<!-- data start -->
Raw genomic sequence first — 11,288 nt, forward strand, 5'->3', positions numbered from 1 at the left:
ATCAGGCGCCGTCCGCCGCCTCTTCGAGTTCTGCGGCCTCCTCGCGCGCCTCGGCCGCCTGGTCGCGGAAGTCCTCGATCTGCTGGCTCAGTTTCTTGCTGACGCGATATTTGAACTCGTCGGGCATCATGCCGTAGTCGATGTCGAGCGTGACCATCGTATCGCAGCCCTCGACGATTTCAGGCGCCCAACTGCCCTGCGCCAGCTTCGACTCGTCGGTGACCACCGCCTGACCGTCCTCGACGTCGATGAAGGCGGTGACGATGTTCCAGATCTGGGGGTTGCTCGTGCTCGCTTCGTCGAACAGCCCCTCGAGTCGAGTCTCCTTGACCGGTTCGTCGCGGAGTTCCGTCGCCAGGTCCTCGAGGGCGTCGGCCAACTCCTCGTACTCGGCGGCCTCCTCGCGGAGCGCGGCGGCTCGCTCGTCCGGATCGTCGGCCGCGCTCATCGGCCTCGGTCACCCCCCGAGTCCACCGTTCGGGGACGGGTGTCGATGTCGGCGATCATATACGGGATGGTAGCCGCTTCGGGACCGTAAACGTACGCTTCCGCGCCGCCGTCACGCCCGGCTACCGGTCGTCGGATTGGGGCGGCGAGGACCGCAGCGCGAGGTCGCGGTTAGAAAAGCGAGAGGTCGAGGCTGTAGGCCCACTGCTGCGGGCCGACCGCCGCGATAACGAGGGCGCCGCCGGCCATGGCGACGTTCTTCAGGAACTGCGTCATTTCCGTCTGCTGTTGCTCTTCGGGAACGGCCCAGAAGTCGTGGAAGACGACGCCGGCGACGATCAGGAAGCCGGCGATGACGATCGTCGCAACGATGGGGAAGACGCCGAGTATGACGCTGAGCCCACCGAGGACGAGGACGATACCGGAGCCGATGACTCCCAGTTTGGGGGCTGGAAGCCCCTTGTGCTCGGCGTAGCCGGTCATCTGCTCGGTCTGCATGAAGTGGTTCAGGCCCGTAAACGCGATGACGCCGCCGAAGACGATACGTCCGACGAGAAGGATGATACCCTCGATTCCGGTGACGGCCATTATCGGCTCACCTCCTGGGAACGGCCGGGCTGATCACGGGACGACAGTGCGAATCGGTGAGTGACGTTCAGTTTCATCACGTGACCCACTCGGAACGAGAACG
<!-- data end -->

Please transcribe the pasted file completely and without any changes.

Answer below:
Raw genomic sequence first — 11,288 nt, forward strand, 5'->3', positions numbered from 1 at the left:
ATCAGGCGCCGTCCGCCGCCTCTTCGAGTTCTGCGGCCTCCTCGCGCGCCTCGGCCGCCTGGTCGCGGAAGTCCTCGATCTGCTGGCTCAGTTTCTTGCTGACGCGATATTTGAACTCGTCGGGCATCATGCCGTAGTCGATGTCGAGCGTGACCATCGTATCGCAGCCCTCGACGATTTCAGGCGCCCAACTGCCCTGCGCCAGCTTCGACTCGTCGGTGACCACCGCCTGACCGTCCTCGACGTCGATGAAGGCGGTGACGATGTTCCAGATCTGGGGGTTGCTCGTGCTCGCTTCGTCGAACAGCCCCTCGAGTCGAGTCTCCTTGACCGGTTCGTCGCGGAGTTCCGTCGCCAGGTCCTCGAGGGCGTCGGCCAACTCCTCGTACTCGGCGGCCTCCTCGCGGAGCGCGGCGGCTCGCTCGTCCGGATCGTCGGCCGCGCTCATCGGCCTCGGTCACCCCCCGAGTCCACCGTTCGGGGACGGGTGTCGATGTCGGCGATCATATACGGGATGGTAGCCGCTTCGGGACCGTAAACGTACGCTTCCGCGCCGCCGTCACGCCCGGCTACCGGTCGTCGGATTGGGGCGGCGAGGACCGCAGCGCGAGGTCGCGGTTAGAAAAGCGAGAGGTCGAGGCTGTAGGCCCACTGCTGCGGGCCGACCGCCGCGATAACGAGGGCGCCGCCGGCCATGGCGACGTTCTTCAGGAACTGCGTCATTTCCGTCTGCTGTTGCTCTTCGGGAACGGCCCAGAAGTCGTGGAAGACGACGCCGGCGACGATCAGGAAGCCGGCGATGACGATCGTCGCAACGATGGGGAAGACGCCGAGTATGACGCTGAGCCCACCGAGGACGAGGACGATACCGGAGCCGATGACTCCCAGTTTGGGGGCTGGAAGCCCCTTGTGCTCGGCGTAGCCGGTCATCTGCTCGGTCTGCATGAAGTGGTTCAGGCCCGTAAACGCGATGACGCCGCCGAAGACGATACGTCCGACGAGAAGGATGATACCCTCGATTCCGGTGACGGCCATTATCGGCTCACCTCCTGGGAACGGCCGGGCTGATCACGGGACGACAGTGCGAATCGGTGAGTGACGTTCAGTTTCATCACGTGACCCACTCGGAACGAGAACG